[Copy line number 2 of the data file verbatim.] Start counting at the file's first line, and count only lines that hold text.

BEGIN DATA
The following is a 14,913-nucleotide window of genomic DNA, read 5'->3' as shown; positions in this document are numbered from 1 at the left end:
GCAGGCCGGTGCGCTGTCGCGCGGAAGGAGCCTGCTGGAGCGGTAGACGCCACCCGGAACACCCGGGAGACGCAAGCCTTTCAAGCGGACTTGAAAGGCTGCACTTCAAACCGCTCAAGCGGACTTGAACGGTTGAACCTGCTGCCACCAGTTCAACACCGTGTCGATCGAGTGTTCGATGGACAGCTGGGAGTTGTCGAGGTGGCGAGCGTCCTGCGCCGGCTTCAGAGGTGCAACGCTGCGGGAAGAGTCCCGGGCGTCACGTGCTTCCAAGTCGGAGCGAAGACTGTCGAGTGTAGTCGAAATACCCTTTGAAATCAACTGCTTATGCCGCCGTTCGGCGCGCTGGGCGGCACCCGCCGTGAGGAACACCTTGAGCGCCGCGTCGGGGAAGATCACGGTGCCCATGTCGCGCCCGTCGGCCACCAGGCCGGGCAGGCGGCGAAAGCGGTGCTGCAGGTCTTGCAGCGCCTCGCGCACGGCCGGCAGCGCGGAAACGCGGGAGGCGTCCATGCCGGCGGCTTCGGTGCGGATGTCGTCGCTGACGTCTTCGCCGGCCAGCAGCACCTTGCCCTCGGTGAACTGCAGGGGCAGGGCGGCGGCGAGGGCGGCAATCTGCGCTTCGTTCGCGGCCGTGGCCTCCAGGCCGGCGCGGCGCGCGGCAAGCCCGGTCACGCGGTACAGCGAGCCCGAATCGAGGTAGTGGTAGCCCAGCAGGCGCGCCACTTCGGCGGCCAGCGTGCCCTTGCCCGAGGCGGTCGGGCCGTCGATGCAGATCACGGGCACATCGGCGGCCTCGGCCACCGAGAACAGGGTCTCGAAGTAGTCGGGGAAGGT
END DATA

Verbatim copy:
GCAGGCCGGTGCGCTGTCGCGCGGAAGGAGCCTGCTGGAGCGGTAGACGCCACCCGGAACACCCGGGAGACGCAAGCCTTTCAAGCGGACTTGAAAGGCTGCACTTCAAACCGCTCAAGCGGACTTGAACGGTTGAACCTGCTGCCACCAGTTCAACACCGTGTCGATCGAGTGTTCGATGGACAGCTGGGAGTTGTCGAGGTGGCGAGCGTCCTGCGCCGGCTTCAGAGGTGCAACGCTGCGGGAAGAGTCCCGGGCGTCACGTGCTTCCAAGTCGGAGCGAAGACTGTCGAGTGTAGTCGAAATACCCTTTGAAATCAACTGCTTATGCCGCCGTTCGGCGCGCTGGGCGGCACCCGCCGTGAGGAACACCTTGAGCGCCGCGTCGGGGAAGATCACGGTGCCCATGTCGCGCCCGTCGGCCACCAGGCCGGGCAGGCGGCGAAAGCGGTGCTGCAGGTCTTGCAGCGCCTCGCGCACGGCCGGCAGCGCGGAAACGCGGGAGGCGTCCATGCCGGCGGCTTCGGTGCGGATGTCGTCGCTGACGTCTTCGCCGGCCAGCAGCACCTTGCCCTCGGTGAACTGCAGGGGCAGGGCGGCGGCGAGGGCGGCAATCTGCGCTTCGTTCGCGGCCGTGGCCTCCAGGCCGGCGCGGCGCGCGGCAAGCCCGGTCACGCGGTACAGCGAGCCCGAATCGAGGTAGTGGTAGCCCAGCAGGCGCGCCACTTCGGCGGCCAGCGTGCCCTTGCCCGAGGCGGTCGGGCCGTCGATGCAGATCACGGGCACATCGGCGGCCTCGGCCACCGAGAACAGGGTCTCGAAGTAGTCGGGGAAGGT